Find Your Way Home--Bestselling Sat NavsPlan ahead and avoid traffic jams with one of our bestselling sat navs from top brands including TomTom and Garmin. We also stock a great range of up-to-date and fully-routable maps for your device, including popular destinations such as France, Portugal, North America and Scotland.
- Also check our best rated Travel Book reviews
Old Glory (Picador Books) Paperback – 5 May 1995
Special offers and product promotions
Customers who bought this item also bought
What other items do customers buy after viewing this item?
Enter your mobile number or email address below and we'll send you a link to download the free Kindle App. Then you can start reading Kindle books on your smartphone, tablet, or computer - no Kindle device required.
To get the free app, enter your mobile phone number.
'Who captures all the mystery and misery of travel every time he puts pen to paper...'
Winner of the Royal Society of Literature's Heinemann Award and the Thomas Cook Award.See all Product description
Top customer reviews
Along the way, as the river alternately bewitches, intrigues and frightens him, he makes numerous stops and meets a great many ordinary Americans. Raban seems to have a remarkable knack for drawing deep-rooted beliefs out of those he encounters on the journey, and his great gift here is for recreating these people on the page, as real as if you'd met them yourself. The book was first written in 1980, and the sense of wounded pride in the wake of Vietnam, Watergate, the seizure of the US Embassy in revolutionary Iran, and the others disasters of the 1970s, is a constant theme throughout the book. Raban catalogues the idea of America in the minds of its citizens and its often bitter clash with reality, in much the same way as he contrasts the reality of the Mississippi with the romantic idea in his head. He travels through cities, small towns and tiny burgs, finds time for a short and sad love affair in St Louis, and in one of the highlights of the entire book watches a fascinating mayoral election in racially-divided Memphis.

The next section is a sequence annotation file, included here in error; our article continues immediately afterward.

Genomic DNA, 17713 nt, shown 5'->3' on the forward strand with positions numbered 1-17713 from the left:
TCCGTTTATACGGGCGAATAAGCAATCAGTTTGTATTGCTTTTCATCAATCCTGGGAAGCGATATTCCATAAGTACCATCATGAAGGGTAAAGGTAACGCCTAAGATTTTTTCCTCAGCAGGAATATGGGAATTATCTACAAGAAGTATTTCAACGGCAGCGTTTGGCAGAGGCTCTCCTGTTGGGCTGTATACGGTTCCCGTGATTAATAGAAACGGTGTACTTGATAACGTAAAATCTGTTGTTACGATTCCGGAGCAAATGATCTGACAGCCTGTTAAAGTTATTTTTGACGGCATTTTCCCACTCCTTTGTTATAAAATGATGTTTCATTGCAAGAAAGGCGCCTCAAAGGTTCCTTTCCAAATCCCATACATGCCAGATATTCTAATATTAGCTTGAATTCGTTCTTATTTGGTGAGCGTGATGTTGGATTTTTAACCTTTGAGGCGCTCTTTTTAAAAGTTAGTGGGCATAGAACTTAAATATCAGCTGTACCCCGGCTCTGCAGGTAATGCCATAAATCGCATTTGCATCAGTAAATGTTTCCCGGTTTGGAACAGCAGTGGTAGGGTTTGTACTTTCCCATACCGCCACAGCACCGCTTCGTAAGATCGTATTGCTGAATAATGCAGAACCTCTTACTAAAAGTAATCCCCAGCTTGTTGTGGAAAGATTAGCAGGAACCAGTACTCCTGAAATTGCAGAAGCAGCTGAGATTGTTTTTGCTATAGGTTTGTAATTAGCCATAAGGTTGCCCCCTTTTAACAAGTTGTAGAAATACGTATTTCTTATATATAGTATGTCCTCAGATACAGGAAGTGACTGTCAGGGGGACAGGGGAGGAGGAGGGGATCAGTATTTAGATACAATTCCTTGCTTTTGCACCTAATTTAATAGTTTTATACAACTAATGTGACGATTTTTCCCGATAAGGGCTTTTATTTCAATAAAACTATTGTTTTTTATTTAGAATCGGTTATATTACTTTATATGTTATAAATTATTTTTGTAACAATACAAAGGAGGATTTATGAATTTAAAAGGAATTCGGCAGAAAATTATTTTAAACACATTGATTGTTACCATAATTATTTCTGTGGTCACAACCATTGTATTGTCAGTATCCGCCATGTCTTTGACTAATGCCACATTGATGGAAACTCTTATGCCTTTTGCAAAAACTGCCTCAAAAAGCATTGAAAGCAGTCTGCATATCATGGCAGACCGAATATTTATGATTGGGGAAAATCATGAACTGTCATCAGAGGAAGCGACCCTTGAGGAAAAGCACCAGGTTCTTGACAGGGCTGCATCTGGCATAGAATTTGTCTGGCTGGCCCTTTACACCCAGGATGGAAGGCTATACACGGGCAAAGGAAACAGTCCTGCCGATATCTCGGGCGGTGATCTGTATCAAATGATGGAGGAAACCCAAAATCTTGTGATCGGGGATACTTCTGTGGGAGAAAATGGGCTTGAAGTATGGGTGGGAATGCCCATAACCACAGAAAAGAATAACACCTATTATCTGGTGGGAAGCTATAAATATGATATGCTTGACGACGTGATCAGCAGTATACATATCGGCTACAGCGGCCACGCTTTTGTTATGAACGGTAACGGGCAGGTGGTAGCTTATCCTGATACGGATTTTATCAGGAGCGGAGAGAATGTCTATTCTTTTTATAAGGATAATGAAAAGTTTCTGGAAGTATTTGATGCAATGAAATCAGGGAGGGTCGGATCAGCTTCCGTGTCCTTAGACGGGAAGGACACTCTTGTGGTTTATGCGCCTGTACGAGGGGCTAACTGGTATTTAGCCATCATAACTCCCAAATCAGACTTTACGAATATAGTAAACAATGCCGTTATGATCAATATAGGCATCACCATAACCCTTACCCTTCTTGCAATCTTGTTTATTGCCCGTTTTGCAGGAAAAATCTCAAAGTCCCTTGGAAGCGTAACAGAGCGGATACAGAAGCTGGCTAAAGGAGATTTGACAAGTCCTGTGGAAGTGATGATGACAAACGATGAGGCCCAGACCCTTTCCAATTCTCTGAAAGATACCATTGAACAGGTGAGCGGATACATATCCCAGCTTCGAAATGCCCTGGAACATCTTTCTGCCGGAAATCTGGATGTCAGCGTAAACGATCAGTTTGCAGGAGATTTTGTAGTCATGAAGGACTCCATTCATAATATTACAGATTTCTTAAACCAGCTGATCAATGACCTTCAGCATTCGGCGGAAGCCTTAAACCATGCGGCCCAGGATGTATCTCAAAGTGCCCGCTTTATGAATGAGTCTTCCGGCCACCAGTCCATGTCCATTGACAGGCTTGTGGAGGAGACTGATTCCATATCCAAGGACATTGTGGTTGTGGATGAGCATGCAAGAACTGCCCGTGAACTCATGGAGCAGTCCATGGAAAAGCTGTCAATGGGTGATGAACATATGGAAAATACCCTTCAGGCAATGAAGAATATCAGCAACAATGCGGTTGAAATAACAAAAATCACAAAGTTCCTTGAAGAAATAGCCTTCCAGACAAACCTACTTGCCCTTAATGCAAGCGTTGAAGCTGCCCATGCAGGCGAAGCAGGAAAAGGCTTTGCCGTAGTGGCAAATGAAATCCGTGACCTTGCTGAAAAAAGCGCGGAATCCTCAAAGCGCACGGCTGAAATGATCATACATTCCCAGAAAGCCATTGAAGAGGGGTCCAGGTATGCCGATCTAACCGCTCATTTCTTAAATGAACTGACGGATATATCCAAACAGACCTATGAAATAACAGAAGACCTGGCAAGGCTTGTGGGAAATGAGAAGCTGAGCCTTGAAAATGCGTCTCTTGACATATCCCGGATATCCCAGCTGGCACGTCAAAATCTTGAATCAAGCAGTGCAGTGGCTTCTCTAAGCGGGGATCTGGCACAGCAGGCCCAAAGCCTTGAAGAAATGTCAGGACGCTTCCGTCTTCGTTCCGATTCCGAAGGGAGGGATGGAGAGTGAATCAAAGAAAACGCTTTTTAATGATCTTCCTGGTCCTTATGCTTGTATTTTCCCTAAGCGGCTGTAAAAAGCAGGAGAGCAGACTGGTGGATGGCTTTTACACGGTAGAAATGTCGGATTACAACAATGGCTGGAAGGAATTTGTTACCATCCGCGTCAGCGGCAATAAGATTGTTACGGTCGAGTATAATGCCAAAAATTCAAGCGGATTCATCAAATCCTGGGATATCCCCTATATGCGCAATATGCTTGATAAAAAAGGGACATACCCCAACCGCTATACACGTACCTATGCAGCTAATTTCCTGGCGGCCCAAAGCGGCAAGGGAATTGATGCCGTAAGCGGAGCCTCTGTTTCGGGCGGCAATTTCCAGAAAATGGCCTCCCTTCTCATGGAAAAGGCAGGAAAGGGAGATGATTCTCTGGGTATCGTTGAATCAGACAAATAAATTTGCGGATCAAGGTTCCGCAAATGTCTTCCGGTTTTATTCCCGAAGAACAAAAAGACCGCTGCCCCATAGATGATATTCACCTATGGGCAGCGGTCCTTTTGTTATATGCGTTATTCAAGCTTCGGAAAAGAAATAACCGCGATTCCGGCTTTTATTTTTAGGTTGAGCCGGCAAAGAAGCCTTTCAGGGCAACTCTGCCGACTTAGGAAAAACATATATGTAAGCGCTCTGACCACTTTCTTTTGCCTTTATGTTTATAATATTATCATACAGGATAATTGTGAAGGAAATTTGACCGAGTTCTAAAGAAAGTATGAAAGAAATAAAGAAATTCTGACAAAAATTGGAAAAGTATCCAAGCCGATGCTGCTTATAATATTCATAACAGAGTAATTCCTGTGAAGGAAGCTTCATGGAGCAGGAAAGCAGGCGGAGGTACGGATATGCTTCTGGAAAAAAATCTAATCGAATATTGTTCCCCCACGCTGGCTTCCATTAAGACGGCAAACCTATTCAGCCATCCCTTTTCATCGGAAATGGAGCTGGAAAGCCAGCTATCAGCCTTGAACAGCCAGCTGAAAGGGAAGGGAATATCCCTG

This is one of Raban's best, even if his acute eye sometimes observes people in the same dispassionate way that a scientist looks at microbes through a microscope. The old adage that "America's fate is not to have an ideology but to be one" has rarely had a better exponent.
In many ways it's an update of Mark Twain's "Life on the Mississippi" - I'd recommend reading that first to gain a proper perspective.
Would you like to see more reviews about this item?
Most recent customer reviews
Raban writes in an easy but evocative style and anyone who has travelled alone will find...Read more
your every emotion.Passage To Juneau: A Sea and Its MeaningRead more
Look for similar items by category